The Concept of Holy War

The term "holy war" does not appear in the OT. The closest in OT terminology that we get to ‘holy war’ is ‘Yahweh’s battles’ (1 Sam 25:28) and the lost poetry, the ‘Book of the Wars of Yahweh’ (Num 21:14). That so many people died in the conquest of Canaan and in subsequent battles always causes problems for students and their teachers. If the Israelites acted out of justifiable self-defense we could understand, but going on the offensive at Yahweh’s orders is another matter. To begin, we need to bear in mind that the Israelites sometimes used warrior terminology to describe God! (Ex 15:2; Ps 24:8). Many subtle references to Yahweh as warrior abound in the OT. For example, read the beginning of Ps 18. Yahweh is a standard/banner for going into battle (Ex 17:16). Yahweh fights on behalf of Israel (Ex 14:14; 1 Sam 11:14) and spurs the Israelites on to battle by sending a panic among them (1 Sam 11:7). It is not Israel’s strength that assures them of victory but God (Judg 7:1-8). Before battle, Israel consulted with God. Instruction about war is given in Deut 20:1-20; 21:10-14 and 23:9-14. Exaggeration came into play when composing and editing OT texts, and by comparing Joshua to Judges it is obvious that exaggeration has been used in Joshua. Jensen (God’s Word to Israel 118) writes about the exaggeration in the battle texts in Joshua. For example, he says that Israel practiced the ban (slaying everyone in defeated towns) as did her neighbors, but we find it in the most artificial parts of the narrative (10:28-40). The only challenge to the concept of war in the OT comes from the prophets. Their best-known statement on peace is in Isa 2:1-5 and Mic 4:1-3.

Turning to the NT, there is no condemnation of war on the lips of Jesus. He does express what is true for some at least, that those who live by the sword die by the sword (Matt 26:52). John the Baptist warned soldiers not to abuse their power (Luke 3:14). Read Eph 6:11-17 where we read that the war we wage is a spiritual war against sin. In 2 Cor 6:4 Paul writes of taking up spiritual weapons. The NT writers reinterpret holy war in a spiritual way.

However, we are still left with the problem of innocent people suffering violent deaths by the Israelites acting under God’s orders. In an attempt to come to terms with this difficult problem let us consider what some recent commentators have said. McKenzie writes, ‘Modern readers find the Israelite concept of the holy war a primitive type of morality; that it is, but it is doubtfully more primitive than the modern concept of war. Where the Bible relates the thought patterns of early Israel, it does not seem to rise above the thought of its time; and its conception of Yahweh as a warrior was an imperfect apprehension of His reality and activity.’ (Dictionary of the Bible 921). Hoppe (The Collegeville Pastoral Dictionary of Biblical Theology 162) says "The violence that marked the settlement of the Israelite tribes in Canaan is no more a theological problem than is the suffering that Jesus experienced. The violence by which Israel acquired its land was evil. Innocent people did die. What the Bible affirms is that despite this evil, the divine will achieves its purposes." We are still not very near solving the problem. However what helps me most is one of the statements above, that the Israelite “conception of Yahweh as a warrior was an imperfect apprehension of His reality and activity” i.e. that Israel misunderstood and misjudged God. It is a warning to us of the need for great discernment. It also teaches us to be humble. God was willing to work with imperfect human beings, so why can we not be humble and accept God’s use of the tools of the time?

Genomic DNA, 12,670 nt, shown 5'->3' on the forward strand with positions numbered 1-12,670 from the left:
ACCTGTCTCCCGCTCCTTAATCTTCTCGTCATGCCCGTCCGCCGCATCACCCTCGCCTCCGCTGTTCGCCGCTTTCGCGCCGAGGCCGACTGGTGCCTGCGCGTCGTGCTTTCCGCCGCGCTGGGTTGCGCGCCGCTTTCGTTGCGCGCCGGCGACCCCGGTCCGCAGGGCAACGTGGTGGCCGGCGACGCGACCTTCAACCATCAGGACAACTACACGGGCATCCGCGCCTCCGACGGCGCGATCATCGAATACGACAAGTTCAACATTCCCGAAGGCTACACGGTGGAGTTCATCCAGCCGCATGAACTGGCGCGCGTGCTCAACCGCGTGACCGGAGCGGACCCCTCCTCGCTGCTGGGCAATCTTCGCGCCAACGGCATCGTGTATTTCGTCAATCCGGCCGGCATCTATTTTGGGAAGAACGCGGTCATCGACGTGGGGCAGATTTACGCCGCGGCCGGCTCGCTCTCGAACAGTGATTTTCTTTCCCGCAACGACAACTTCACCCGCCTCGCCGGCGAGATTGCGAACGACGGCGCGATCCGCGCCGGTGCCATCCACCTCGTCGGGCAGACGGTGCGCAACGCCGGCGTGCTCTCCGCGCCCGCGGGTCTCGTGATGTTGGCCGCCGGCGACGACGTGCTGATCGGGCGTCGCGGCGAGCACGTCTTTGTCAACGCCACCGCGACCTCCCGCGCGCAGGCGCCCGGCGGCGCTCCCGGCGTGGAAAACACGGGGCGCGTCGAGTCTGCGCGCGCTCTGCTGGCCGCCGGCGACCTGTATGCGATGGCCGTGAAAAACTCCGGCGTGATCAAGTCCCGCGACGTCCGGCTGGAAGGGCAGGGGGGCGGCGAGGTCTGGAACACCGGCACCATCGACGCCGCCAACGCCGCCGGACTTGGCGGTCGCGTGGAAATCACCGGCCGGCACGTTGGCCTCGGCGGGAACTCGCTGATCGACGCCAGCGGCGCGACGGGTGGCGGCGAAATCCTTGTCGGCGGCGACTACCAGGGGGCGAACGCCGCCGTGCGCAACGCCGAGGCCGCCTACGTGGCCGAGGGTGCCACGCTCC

Pprogressive moral development which could also help us to answer this question. Progressive moral development refers to our conscience disapproving of what the biblical authors take for granted that God approves but in time the error is seen. Another example might be Abraham being asked to sacrifice Isaac which now we would say was a case of mistaken conscience but at that time child sacrifice was common in the surrounding cultures.

To further help it is worth noting that in the war passages the attention is elsewhere. It is on the holiness of God and the purity of Yahwism. We also need to consider the theme of trust in God who acts for Israel. From the account of the Reed Sea onwards, a recurring theme is Yahweh fighting for his people. It is not holy war in any ordinary sense. This is seen, for example, in the orders to Gideon to reduce his numbers (Judges 7:1-8). The author’s attention is focused more on this issue of trust in God than on the question of innocent suffering. That is why the "spiritualization" of the holy war theme in the NT is such a natural progression, because the focus has always been on the "spiritual" themes of covenant and trust. In the end, we have to be humble and say that we do not fully understand. Everything is clear to God, not to us. As regards entering into war now, CCC 2309 outlines the conditions for using military force to defend oneself in a just war.